They dropped me at the door of the Mistaken Point Visitors’ Center, where I hoped to see the oldest known trails on earth. The trails, I had read, had been left behind by a Precambrian animal called the Ediacaran biota some 565 million years ago and later fossilised by a volcanic eruption. I had recently begun writing a book about trails – from small ant trails up to colossal walking paths – and so these trails held a near-holy significance for me: the ur-paths, the first traces of animal movement on earth. Here, I thought, is where my book would begin: not at the beginning, necessarily, but at the farthest point we could see into the dim past.
When I asked to see them, Valerie, the friendly young reserve manager, frowned and told me that their location was a matter of great secrecy, because ‘paleo-pirates’ had been known to carve out the more notable fossils and sell them to collectors. She said that, if I wanted, I could file for a permit with the head office, but that could take up to three weeks to clear.
‘What about a press pass?’ I asked her.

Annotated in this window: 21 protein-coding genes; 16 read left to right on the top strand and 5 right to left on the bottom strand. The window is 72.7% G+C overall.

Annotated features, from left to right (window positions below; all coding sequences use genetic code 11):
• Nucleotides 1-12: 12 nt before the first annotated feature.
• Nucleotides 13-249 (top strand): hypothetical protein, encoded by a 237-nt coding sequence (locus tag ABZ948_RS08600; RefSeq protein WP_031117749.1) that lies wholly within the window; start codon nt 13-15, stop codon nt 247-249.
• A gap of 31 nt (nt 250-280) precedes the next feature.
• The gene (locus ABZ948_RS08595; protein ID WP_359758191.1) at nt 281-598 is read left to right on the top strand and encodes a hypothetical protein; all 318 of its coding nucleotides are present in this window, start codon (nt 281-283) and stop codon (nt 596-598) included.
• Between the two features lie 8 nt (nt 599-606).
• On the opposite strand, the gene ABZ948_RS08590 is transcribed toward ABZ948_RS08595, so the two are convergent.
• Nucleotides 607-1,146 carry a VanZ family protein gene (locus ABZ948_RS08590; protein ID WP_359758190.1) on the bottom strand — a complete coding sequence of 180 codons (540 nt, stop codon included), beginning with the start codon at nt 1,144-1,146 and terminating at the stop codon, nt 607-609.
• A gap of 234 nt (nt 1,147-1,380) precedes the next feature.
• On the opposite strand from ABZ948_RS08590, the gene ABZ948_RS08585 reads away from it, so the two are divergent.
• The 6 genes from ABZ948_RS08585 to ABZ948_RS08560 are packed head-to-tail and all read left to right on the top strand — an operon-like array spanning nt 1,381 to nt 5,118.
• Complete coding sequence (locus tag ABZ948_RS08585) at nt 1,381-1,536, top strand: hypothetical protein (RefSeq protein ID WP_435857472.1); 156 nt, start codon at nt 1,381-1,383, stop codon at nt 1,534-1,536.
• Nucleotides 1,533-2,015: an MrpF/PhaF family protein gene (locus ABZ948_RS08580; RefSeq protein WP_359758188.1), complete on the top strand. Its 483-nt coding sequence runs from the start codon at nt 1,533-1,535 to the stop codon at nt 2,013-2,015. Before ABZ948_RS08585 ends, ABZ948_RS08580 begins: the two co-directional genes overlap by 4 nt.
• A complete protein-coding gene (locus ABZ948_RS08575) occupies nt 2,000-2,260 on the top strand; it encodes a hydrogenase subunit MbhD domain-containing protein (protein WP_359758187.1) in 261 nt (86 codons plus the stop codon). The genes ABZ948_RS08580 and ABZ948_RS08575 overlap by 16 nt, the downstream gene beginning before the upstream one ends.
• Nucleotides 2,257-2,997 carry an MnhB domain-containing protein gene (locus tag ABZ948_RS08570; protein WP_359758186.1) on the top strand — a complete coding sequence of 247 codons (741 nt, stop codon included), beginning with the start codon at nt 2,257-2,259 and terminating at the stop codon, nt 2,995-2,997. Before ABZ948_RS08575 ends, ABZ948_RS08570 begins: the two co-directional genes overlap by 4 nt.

She laughed. ‘Oh, that would take even longer.’
I was crestfallen. I vowed to return the following year to see the fossil trails, with the proper permits in hand (as, indeed, I did). But in the meantime, I had traveled hundreds of miles to reach this place, so, with nothing else to do, I signed up for Valerie’s tour of the fossil site, which was free. A group of us tourists hiked down to the seashore later that day, where the fossils were located on a series of huge flat stones poised above a cataractic blue sea. We slipped on protective booties, then walked gingerly out onto the fossil surface, squinting downward, finally falling to our knees to run our fingers over the intricate fibers of their alien bodies. Though the Ediacarans are believed to be the planet’s earliest known animals, to me they are unrecognizable as such. They date back to before the Cambrian explosion, when animals first developed hard shells or bones, so their bodies are mere fleshy lobes, twisted and folded into fractal patterns. To my untrained eye, they resembled little more than strange leaves that had fallen down and impressed themselves on wet concrete. I felt a strange sadness, staring down at them. I wanted to feel something more.